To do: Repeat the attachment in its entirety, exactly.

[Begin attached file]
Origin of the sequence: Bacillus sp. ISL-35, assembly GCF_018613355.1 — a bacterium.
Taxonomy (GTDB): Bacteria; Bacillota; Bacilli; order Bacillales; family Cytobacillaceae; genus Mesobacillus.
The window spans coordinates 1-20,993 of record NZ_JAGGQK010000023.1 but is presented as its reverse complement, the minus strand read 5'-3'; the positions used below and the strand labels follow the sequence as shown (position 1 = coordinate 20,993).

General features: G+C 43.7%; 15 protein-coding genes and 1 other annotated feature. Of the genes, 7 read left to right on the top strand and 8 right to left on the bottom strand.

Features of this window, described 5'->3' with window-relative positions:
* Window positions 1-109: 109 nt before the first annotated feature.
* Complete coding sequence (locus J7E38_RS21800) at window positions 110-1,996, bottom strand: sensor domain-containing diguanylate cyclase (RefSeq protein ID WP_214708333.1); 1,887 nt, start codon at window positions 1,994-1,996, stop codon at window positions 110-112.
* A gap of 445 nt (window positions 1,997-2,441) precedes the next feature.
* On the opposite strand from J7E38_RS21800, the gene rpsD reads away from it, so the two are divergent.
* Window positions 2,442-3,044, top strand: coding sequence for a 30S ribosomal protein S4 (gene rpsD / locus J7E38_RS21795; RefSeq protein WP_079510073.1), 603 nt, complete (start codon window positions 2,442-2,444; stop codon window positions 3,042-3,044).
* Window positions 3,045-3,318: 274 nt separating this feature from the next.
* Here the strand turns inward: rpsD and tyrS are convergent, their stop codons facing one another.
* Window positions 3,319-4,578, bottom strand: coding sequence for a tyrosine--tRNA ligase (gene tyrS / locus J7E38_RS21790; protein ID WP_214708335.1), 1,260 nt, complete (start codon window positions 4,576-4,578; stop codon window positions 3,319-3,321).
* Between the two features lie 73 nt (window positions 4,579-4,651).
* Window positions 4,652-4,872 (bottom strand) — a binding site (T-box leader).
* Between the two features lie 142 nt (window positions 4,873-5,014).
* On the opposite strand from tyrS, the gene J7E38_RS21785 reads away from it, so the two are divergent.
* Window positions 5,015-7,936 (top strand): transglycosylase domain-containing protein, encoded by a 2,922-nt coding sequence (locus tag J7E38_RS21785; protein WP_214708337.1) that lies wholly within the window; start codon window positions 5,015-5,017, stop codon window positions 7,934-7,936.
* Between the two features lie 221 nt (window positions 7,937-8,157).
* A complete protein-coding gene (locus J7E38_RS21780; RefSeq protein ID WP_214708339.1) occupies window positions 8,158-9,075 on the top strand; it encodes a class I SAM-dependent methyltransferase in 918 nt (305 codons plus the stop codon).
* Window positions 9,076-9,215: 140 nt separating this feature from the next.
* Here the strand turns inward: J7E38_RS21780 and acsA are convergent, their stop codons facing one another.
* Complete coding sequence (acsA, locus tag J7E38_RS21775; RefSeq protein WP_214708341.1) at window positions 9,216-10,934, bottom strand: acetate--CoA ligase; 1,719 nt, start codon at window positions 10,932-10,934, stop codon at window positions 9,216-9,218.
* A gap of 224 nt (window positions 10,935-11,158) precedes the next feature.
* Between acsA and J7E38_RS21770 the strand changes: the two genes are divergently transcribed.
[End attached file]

Origin of the sequence: Bacillus sp. ISL-35, assembly GCF_018613355.1 — a bacterium.
Taxonomy (GTDB): Bacteria; Bacillota; Bacilli; order Bacillales; family Cytobacillaceae; genus Mesobacillus.
The window spans coordinates 1-20,993 of record NZ_JAGGQK010000023.1 but is presented as its reverse complement, the minus strand read 5'-3'; the positions used below and the strand labels follow the sequence as shown (position 1 = coordinate 20,993).

General features: G+C 43.7%; 15 protein-coding genes and 1 other annotated feature. Of the genes, 7 read left to right on the top strand and 8 right to left on the bottom strand.

Features of this window, described 5'->3' with window-relative positions:
* Window positions 1-109: 109 nt before the first annotated feature.
* Complete coding sequence (locus J7E38_RS21800) at window positions 110-1,996, bottom strand: sensor domain-containing diguanylate cyclase (RefSeq protein ID WP_214708333.1); 1,887 nt, start codon at window positions 1,994-1,996, stop codon at window positions 110-112.
* A gap of 445 nt (window positions 1,997-2,441) precedes the next feature.
* On the opposite strand from J7E38_RS21800, the gene rpsD reads away from it, so the two are divergent.
* Window positions 2,442-3,044, top strand: coding sequence for a 30S ribosomal protein S4 (gene rpsD / locus J7E38_RS21795; RefSeq protein WP_079510073.1), 603 nt, complete (start codon window positions 2,442-2,444; stop codon window positions 3,042-3,044).
* Window positions 3,045-3,318: 274 nt separating this feature from the next.
* Here the strand turns inward: rpsD and tyrS are convergent, their stop codons facing one another.
* Window positions 3,319-4,578, bottom strand: coding sequence for a tyrosine--tRNA ligase (gene tyrS / locus J7E38_RS21790; protein ID WP_214708335.1), 1,260 nt, complete (start codon window positions 4,576-4,578; stop codon window positions 3,319-3,321).
* Between the two features lie 73 nt (window positions 4,579-4,651).
* Window positions 4,652-4,872 (bottom strand) — a binding site (T-box leader).
* Between the two features lie 142 nt (window positions 4,873-5,014).
* On the opposite strand from tyrS, the gene J7E38_RS21785 reads away from it, so the two are divergent.
* Window positions 5,015-7,936 (top strand): transglycosylase domain-containing protein, encoded by a 2,922-nt coding sequence (locus tag J7E38_RS21785; protein WP_214708337.1) that lies wholly within the window; start codon window positions 5,015-5,017, stop codon window positions 7,934-7,936.
* Between the two features lie 221 nt (window positions 7,937-8,157).
* A complete protein-coding gene (locus J7E38_RS21780; RefSeq protein ID WP_214708339.1) occupies window positions 8,158-9,075 on the top strand; it encodes a class I SAM-dependent methyltransferase in 918 nt (305 codons plus the stop codon).
* Window positions 9,076-9,215: 140 nt separating this feature from the next.
* Here the strand turns inward: J7E38_RS21780 and acsA are convergent, their stop codons facing one another.
* Complete coding sequence (acsA, locus tag J7E38_RS21775; RefSeq protein WP_214708341.1) at window positions 9,216-10,934, bottom strand: acetate--CoA ligase; 1,719 nt, start codon at window positions 10,932-10,934, stop codon at window positions 9,216-9,218.
* A gap of 224 nt (window positions 10,935-11,158) precedes the next feature.
* Between acsA and J7E38_RS21770 the strand changes: the two genes are divergently transcribed.